Stability analysis of mobile boom cranes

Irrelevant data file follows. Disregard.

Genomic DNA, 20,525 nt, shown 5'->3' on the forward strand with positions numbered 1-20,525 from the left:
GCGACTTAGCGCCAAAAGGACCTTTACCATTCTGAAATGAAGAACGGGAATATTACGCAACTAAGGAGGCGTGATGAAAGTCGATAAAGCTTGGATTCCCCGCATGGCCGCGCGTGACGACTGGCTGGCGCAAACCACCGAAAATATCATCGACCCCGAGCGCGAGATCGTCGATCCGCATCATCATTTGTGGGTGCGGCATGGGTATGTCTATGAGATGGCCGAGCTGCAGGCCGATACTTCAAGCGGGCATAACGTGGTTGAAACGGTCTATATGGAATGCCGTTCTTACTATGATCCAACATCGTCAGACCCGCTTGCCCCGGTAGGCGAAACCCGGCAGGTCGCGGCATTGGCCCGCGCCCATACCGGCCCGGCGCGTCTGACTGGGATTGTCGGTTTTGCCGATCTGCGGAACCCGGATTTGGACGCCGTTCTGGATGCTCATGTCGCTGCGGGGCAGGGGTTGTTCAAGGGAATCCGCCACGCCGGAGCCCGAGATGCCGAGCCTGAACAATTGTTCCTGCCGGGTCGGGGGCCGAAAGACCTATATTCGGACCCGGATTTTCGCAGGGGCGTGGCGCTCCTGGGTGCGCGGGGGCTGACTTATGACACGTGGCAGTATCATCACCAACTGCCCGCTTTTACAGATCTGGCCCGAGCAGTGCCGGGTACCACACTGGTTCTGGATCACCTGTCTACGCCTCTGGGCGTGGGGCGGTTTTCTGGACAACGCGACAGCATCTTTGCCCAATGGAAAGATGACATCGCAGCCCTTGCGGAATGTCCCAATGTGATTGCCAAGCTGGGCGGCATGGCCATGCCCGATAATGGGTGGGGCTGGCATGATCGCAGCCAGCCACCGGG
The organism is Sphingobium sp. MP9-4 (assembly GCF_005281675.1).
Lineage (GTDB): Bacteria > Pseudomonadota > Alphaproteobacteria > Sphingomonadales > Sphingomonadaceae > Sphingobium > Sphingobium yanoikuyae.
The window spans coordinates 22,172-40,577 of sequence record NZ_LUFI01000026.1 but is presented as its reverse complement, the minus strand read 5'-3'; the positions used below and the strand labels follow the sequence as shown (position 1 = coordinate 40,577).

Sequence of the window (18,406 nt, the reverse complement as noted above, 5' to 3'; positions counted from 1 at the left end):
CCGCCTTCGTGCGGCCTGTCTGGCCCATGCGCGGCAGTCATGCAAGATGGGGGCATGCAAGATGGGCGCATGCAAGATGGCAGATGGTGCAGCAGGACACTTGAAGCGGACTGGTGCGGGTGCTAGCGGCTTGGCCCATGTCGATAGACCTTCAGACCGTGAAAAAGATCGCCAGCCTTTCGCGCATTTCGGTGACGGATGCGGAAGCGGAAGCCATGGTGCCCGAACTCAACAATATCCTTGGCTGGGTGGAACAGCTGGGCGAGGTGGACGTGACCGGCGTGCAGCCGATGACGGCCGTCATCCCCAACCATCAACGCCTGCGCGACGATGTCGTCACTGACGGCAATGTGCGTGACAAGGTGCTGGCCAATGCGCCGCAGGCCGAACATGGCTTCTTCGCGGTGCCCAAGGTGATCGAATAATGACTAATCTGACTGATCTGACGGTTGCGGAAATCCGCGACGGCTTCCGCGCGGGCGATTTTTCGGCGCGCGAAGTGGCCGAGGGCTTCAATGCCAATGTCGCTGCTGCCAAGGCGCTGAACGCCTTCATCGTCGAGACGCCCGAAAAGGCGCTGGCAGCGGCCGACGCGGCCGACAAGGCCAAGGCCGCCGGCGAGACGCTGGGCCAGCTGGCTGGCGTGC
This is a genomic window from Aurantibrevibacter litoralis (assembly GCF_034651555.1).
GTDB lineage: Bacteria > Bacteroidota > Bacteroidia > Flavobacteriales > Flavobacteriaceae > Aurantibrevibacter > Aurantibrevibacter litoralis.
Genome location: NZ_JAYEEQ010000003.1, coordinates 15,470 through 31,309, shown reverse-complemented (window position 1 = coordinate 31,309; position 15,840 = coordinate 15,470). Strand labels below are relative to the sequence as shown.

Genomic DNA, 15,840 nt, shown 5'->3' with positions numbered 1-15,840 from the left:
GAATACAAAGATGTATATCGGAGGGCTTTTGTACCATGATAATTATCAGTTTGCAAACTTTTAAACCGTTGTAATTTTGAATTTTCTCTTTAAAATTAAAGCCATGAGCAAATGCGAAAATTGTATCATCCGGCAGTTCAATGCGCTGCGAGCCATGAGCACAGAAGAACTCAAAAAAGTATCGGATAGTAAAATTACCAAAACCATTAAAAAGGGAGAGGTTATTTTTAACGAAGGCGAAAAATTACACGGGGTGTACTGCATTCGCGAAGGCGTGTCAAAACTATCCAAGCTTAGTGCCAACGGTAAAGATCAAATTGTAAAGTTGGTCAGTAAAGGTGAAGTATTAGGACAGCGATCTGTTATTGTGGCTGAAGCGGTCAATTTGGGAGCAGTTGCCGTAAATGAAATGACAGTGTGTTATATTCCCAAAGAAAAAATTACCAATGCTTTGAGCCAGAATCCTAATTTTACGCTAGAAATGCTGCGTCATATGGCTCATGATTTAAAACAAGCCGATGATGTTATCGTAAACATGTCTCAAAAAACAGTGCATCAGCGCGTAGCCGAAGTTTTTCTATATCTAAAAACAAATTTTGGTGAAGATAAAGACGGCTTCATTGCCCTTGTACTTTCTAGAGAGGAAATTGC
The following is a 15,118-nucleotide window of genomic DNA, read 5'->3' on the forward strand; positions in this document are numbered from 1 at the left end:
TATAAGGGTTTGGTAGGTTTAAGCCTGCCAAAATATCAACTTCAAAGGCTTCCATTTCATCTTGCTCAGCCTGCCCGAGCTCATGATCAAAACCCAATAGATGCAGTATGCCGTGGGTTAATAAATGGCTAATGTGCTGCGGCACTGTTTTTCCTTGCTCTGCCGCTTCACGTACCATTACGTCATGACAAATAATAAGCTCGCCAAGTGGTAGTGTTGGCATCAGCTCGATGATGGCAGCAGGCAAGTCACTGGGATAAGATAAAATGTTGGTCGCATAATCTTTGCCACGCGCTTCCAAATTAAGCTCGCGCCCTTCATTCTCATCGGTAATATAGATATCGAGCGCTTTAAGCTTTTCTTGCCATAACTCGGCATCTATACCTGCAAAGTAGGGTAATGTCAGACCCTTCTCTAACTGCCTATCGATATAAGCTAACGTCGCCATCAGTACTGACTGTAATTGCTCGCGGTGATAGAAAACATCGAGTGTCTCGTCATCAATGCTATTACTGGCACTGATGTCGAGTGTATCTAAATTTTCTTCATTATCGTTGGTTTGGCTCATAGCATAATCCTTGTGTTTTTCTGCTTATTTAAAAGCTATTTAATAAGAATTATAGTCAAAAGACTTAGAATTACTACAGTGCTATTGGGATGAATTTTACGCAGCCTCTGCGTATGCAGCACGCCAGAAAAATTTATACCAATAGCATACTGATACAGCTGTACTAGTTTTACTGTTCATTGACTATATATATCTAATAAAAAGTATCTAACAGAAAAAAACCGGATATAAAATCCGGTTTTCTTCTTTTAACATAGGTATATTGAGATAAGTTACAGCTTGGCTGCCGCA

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Mobile boom cranes are used throughout the world to perform important and dangerous manipulation tasks. Given their mobility, these types of cranes can quickly be moved into position. Generally, their base is then fixed and stabilized before they start lifting heavy materials. The usefulness of these cranes can be greatly improved if they can utilize their mobile base during the lifting and transferring phases of operation. This ability greatly expands the workspace by combining base motion with the rotation, lifting, and luffing motions. Of course, the cranes lose some stability margin when a payload is attached. The stability is further degraded when the payload swings. This Master's Thesis presents a stability study of such cranes. As a first step, a static stability analysis of a boom crane is conducted in order to provide basic insights into the effects of the payload weight and crane configuration. Then, a semi-dynamic method is used to take the payload swing into account. As a final step, the results of a dynamic stability analysis obtained by using a multi-body simulation of the boom crane are compared to the outcomes of the previous approaches. This provides conclusions for the practical application of stability analysis. A control method that limits payload swing, and thereby improves stability, is also presented.